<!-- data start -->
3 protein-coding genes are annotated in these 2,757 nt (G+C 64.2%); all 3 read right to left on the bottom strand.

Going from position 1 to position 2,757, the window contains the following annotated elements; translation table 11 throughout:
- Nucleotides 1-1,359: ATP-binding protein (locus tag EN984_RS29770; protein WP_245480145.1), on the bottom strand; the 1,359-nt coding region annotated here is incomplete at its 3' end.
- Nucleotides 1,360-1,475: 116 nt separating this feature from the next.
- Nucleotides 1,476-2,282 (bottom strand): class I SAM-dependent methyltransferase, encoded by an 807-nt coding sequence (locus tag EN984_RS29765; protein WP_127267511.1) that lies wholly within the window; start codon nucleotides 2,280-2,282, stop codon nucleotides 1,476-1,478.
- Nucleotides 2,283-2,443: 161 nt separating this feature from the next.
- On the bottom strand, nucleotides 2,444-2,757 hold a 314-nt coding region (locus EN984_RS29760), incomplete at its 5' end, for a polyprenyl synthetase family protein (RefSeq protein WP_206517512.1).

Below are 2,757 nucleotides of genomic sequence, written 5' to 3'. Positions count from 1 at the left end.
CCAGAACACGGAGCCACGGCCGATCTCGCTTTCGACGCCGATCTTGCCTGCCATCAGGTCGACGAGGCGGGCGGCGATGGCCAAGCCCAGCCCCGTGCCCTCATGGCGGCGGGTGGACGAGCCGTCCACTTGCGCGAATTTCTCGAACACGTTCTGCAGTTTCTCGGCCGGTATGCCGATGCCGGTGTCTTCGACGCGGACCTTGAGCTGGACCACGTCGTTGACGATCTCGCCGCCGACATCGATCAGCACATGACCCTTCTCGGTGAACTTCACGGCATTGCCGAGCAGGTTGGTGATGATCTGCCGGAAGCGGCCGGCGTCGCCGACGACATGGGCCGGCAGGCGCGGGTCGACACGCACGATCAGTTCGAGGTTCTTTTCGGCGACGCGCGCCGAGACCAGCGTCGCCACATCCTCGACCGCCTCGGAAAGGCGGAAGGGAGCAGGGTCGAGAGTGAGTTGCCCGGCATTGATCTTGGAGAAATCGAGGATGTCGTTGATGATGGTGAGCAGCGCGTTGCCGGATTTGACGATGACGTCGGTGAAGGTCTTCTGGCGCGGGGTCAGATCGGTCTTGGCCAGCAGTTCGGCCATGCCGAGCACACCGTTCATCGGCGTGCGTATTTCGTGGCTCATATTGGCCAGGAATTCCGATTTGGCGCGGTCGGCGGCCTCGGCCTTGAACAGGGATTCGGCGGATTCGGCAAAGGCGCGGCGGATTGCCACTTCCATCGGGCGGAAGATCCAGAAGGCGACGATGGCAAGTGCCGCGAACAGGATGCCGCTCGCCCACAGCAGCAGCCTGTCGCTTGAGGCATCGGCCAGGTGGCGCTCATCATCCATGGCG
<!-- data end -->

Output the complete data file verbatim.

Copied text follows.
3 protein-coding genes are annotated in these 2,757 nt (G+C 64.2%); all 3 read right to left on the bottom strand.

Going from position 1 to position 2,757, the window contains the following annotated elements; translation table 11 throughout:
- Nucleotides 1-1,359: ATP-binding protein (locus tag EN984_RS29770; protein WP_245480145.1), on the bottom strand; the 1,359-nt coding region annotated here is incomplete at its 3' end.
- Nucleotides 1,360-1,475: 116 nt separating this feature from the next.
- Nucleotides 1,476-2,282 (bottom strand): class I SAM-dependent methyltransferase, encoded by an 807-nt coding sequence (locus tag EN984_RS29765; protein WP_127267511.1) that lies wholly within the window; start codon nucleotides 2,280-2,282, stop codon nucleotides 1,476-1,478.
- Nucleotides 2,283-2,443: 161 nt separating this feature from the next.
- On the bottom strand, nucleotides 2,444-2,757 hold a 314-nt coding region (locus EN984_RS29760), incomplete at its 5' end, for a polyprenyl synthetase family protein (RefSeq protein WP_206517512.1).

Below are 2,757 nucleotides of genomic sequence, written 5' to 3'. Positions count from 1 at the left end.
CCAGAACACGGAGCCACGGCCGATCTCGCTTTCGACGCCGATCTTGCCTGCCATCAGGTCGACGAGGCGGGCGGCGATGGCCAAGCCCAGCCCCGTGCCCTCATGGCGGCGGGTGGACGAGCCGTCCACTTGCGCGAATTTCTCGAACACGTTCTGCAGTTTCTCGGCCGGTATGCCGATGCCGGTGTCTTCGACGCGGACCTTGAGCTGGACCACGTCGTTGACGATCTCGCCGCCGACATCGATCAGCACATGACCCTTCTCGGTGAACTTCACGGCATTGCCGAGCAGGTTGGTGATGATCTGCCGGAAGCGGCCGGCGTCGCCGACGACATGGGCCGGCAGGCGCGGGTCGACACGCACGATCAGTTCGAGGTTCTTTTCGGCGACGCGCGCCGAGACCAGCGTCGCCACATCCTCGACCGCCTCGGAAAGGCGGAAGGGAGCAGGGTCGAGAGTGAGTTGCCCGGCATTGATCTTGGAGAAATCGAGGATGTCGTTGATGATGGTGAGCAGCGCGTTGCCGGATTTGACGATGACGTCGGTGAAGGTCTTCTGGCGCGGGGTCAGATCGGTCTTGGCCAGCAGTTCGGCCATGCCGAGCACACCGTTCATCGGCGTGCGTATTTCGTGGCTCATATTGGCCAGGAATTCCGATTTGGCGCGGTCGGCGGCCTCGGCCTTGAACAGGGATTCGGCGGATTCGGCAAAGGCGCGGCGGATTGCCACTTCCATCGGGCGGAAGATCCAGAAGGCGACGATGGCAAGTGCCGCGAACAGGATGCCGCTCGCCCACAGCAGCAGCCTGTCGCTTGAGGCATCGGCCAGGTGGCGCTCATCATCCATGGCG